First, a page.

Every girl’s choice for a future of her own
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closeup of footballs on the ground and players in the distance
A participatory and holistic sport-for-development approach is a great way to make young women strong and confident leaders.

Atoot is a sport-for-development non-profit that uses football, educational classes, life-skill workshops, and positive mentorship to empower and educate girls in rural Nepal. Atoot works with girls in South Nepal who face gender-based violence, child marriage, early school drop-out, human trafficking and repression of their voices.

To address the severe gender discrimination and inequality, Atoot has chosen to work primarily with girls between the ages of 5 to 18. Atoot wants to demonstrate that when given equal opportunities, a choice and a voice, girls are capable of doing incredible things.

Sustained engagement

Atoot believes in the power of sustained, unrelenting, focused work at the grassroots level to bring about real systemic change. In line with this core belief, Atoot’s football sessions emphasise on social transformation, not perfect skills. Football is used as a holistic development tool for the beneficiaries, with a focus on teaching soft skills and helping young girls find a voice. Through daily involvement and engagement with Atoot’s programming, the girls’ self-confidence, teamwork, public speaking, and time-management skills are constantly honed. All of these vital skills are crucial in helping them develop as strong leaders who will be agents of change in their communities.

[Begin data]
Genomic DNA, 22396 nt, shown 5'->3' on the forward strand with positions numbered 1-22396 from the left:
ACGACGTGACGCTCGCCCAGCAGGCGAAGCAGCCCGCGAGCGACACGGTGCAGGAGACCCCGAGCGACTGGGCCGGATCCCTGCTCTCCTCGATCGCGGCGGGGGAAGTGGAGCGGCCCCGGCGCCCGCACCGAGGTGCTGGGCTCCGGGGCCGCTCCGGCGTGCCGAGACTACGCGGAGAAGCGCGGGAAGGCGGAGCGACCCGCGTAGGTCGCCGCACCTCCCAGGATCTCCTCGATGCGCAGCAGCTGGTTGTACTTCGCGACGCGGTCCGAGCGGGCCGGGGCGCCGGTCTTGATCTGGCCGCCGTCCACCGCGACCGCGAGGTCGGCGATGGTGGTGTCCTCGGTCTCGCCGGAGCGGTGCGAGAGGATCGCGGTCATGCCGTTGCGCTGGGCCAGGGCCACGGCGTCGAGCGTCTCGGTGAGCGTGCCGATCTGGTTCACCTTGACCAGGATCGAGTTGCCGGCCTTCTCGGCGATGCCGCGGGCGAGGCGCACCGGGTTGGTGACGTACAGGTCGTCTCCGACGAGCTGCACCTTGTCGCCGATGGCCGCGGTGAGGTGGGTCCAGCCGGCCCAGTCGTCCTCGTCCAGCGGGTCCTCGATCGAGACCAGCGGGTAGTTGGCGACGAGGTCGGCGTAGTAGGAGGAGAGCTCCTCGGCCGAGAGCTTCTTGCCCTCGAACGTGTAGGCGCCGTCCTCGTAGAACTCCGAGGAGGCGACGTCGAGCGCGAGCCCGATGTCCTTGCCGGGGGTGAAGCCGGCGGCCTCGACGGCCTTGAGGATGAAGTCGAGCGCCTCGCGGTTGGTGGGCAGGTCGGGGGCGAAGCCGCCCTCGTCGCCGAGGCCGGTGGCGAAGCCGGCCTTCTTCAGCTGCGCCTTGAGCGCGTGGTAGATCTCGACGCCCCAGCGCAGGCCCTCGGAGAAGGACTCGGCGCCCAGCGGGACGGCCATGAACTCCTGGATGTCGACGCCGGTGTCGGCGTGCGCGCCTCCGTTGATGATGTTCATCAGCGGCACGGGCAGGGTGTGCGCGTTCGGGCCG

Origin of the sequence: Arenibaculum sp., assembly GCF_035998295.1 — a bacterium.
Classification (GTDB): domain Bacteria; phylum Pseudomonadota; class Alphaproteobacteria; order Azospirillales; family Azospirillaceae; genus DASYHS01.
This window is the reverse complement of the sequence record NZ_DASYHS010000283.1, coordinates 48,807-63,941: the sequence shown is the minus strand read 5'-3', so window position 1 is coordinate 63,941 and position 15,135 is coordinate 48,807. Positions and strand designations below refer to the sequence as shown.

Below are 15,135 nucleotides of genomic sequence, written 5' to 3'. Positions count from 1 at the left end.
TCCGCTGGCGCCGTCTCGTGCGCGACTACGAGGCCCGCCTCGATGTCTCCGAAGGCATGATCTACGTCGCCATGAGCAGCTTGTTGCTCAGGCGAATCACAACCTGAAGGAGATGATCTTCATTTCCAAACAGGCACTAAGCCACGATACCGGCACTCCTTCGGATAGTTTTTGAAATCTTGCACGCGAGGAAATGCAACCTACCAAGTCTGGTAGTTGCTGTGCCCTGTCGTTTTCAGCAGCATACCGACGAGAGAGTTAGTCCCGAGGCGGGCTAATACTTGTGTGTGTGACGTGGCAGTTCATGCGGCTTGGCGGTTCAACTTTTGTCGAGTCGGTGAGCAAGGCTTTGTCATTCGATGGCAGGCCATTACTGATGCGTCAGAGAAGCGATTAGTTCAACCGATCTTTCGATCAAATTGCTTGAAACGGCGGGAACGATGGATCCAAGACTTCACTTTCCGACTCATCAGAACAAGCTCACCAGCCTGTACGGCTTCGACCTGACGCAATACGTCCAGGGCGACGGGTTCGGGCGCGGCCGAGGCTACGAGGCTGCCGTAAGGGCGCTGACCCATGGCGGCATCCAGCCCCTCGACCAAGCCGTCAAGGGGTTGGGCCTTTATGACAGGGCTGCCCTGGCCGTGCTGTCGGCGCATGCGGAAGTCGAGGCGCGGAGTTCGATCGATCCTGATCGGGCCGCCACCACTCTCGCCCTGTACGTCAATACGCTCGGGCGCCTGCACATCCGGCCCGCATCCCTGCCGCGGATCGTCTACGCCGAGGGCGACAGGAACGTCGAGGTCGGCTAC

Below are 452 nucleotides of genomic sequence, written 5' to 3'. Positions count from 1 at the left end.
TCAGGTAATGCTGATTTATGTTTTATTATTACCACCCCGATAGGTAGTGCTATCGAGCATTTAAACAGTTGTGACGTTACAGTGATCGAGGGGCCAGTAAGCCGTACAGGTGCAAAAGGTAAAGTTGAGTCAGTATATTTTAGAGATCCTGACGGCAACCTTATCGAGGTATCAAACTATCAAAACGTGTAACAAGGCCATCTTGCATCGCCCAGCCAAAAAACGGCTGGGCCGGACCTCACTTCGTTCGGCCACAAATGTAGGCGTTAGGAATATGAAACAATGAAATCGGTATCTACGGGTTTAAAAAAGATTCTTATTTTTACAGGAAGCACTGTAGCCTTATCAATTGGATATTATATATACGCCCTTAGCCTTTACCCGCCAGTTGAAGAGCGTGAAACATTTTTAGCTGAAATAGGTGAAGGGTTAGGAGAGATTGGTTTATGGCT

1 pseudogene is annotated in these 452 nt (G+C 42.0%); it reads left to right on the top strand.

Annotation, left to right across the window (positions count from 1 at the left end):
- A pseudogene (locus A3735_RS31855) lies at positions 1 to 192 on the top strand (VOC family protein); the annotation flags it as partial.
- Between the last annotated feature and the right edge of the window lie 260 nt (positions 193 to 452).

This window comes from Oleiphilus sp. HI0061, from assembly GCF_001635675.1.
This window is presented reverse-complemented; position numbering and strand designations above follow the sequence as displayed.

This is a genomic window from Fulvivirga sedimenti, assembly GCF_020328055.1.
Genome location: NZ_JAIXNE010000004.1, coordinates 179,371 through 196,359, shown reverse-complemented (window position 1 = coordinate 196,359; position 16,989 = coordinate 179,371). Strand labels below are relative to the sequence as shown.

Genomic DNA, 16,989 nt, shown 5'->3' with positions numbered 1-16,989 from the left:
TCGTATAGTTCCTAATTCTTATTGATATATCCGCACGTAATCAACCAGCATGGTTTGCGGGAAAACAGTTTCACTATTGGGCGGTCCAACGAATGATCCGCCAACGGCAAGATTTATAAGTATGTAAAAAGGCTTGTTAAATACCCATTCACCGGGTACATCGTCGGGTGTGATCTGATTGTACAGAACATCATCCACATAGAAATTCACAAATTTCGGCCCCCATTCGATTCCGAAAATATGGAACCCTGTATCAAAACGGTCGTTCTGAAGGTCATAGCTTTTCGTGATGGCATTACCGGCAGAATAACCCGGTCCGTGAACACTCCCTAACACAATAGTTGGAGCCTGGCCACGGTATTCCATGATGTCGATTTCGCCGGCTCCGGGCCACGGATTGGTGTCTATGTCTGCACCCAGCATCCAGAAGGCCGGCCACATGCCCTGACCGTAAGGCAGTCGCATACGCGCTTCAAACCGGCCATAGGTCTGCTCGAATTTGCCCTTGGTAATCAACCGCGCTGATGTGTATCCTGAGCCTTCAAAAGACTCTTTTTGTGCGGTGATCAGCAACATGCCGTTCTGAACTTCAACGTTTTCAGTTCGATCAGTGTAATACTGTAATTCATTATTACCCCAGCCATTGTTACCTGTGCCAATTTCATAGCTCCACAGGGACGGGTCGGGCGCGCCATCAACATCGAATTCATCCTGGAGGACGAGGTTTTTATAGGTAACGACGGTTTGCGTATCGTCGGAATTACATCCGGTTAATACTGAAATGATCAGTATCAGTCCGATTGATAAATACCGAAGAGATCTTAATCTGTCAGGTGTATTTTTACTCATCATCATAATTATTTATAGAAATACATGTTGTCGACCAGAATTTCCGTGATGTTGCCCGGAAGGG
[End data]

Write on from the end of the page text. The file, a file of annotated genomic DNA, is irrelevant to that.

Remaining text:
Over the course of Atoot’s programming, there has been a notable improvement in the girls’ footballing and sportive skills, as well as playing together in groups and teams. There has also been a significant noticeable improvement in the girls’ abilities to play respectfully with one another, raise their voices, develop stronger mentalities, and make mistakes without fear of retribution – all rarities in the beneficiaries’ lives.

A team environment allows them to become mentally, physically, and emotionally stronger – together – standing up against the norm. This strengthens them to fight against the various forms of injustice they face in their daily lives. They learn to stand up for themselves, and each other, as well as be role-models and mentors to younger girls in their villages, and encourage them to become confident and vocal leaders, who bring about positive change.

Youth-led decision making

Atoot has a fully participatory model of decision-making. Atoot's work centres around the ideas, opinions, and desires of the young beneficiaries as they are the changemakers in the community. The beneficiaries (young girls) are the leaders of the organisation – their perspectives on leadership matters play an active role in deciding various aspects of Atoot’s programming.